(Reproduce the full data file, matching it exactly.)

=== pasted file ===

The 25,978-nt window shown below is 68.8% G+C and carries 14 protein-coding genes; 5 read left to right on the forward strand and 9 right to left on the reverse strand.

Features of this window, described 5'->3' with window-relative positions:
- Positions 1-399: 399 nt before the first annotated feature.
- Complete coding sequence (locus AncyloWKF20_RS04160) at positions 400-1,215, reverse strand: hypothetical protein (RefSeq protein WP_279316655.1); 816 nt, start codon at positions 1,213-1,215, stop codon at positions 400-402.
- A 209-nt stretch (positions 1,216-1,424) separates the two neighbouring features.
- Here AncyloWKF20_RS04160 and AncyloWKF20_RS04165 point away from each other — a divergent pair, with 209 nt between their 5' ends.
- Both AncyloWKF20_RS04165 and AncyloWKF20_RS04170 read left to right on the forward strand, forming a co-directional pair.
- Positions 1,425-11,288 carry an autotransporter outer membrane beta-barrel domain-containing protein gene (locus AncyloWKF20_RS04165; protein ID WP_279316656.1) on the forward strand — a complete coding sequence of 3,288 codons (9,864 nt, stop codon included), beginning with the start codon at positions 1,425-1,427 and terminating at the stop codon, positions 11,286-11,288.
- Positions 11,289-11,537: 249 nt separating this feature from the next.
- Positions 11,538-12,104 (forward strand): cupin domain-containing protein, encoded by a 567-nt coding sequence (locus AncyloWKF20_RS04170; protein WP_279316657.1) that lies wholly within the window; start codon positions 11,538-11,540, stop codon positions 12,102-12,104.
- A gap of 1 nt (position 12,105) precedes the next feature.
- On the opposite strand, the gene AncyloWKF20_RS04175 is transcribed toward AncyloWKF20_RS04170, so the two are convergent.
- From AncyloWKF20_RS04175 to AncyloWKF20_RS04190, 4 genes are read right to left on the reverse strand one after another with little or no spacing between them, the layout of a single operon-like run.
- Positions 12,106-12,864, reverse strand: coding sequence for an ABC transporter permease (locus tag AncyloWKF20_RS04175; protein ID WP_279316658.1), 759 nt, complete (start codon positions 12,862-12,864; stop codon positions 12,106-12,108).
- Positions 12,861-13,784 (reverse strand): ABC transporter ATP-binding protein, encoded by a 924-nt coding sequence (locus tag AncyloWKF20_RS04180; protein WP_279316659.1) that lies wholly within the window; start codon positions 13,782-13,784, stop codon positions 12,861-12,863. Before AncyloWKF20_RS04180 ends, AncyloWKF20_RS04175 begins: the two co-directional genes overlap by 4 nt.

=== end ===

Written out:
The 25,978-nt window shown below is 68.8% G+C and carries 14 protein-coding genes; 5 read left to right on the forward strand and 9 right to left on the reverse strand.

Features of this window, described 5'->3' with window-relative positions:
- Positions 1-399: 399 nt before the first annotated feature.
- Complete coding sequence (locus AncyloWKF20_RS04160) at positions 400-1,215, reverse strand: hypothetical protein (RefSeq protein WP_279316655.1); 816 nt, start codon at positions 1,213-1,215, stop codon at positions 400-402.
- A 209-nt stretch (positions 1,216-1,424) separates the two neighbouring features.
- Here AncyloWKF20_RS04160 and AncyloWKF20_RS04165 point away from each other — a divergent pair, with 209 nt between their 5' ends.
- Both AncyloWKF20_RS04165 and AncyloWKF20_RS04170 read left to right on the forward strand, forming a co-directional pair.
- Positions 1,425-11,288 carry an autotransporter outer membrane beta-barrel domain-containing protein gene (locus AncyloWKF20_RS04165; protein ID WP_279316656.1) on the forward strand — a complete coding sequence of 3,288 codons (9,864 nt, stop codon included), beginning with the start codon at positions 1,425-1,427 and terminating at the stop codon, positions 11,286-11,288.
- Positions 11,289-11,537: 249 nt separating this feature from the next.
- Positions 11,538-12,104 (forward strand): cupin domain-containing protein, encoded by a 567-nt coding sequence (locus AncyloWKF20_RS04170; protein WP_279316657.1) that lies wholly within the window; start codon positions 11,538-11,540, stop codon positions 12,102-12,104.
- A gap of 1 nt (position 12,105) precedes the next feature.
- On the opposite strand, the gene AncyloWKF20_RS04175 is transcribed toward AncyloWKF20_RS04170, so the two are convergent.
- From AncyloWKF20_RS04175 to AncyloWKF20_RS04190, 4 genes are read right to left on the reverse strand one after another with little or no spacing between them, the layout of a single operon-like run.
- Positions 12,106-12,864, reverse strand: coding sequence for an ABC transporter permease (locus tag AncyloWKF20_RS04175; protein ID WP_279316658.1), 759 nt, complete (start codon positions 12,862-12,864; stop codon positions 12,106-12,108).
- Positions 12,861-13,784 (reverse strand): ABC transporter ATP-binding protein, encoded by a 924-nt coding sequence (locus tag AncyloWKF20_RS04180; protein WP_279316659.1) that lies wholly within the window; start codon positions 13,782-13,784, stop codon positions 12,861-12,863. Before AncyloWKF20_RS04180 ends, AncyloWKF20_RS04175 begins: the two co-directional genes overlap by 4 nt.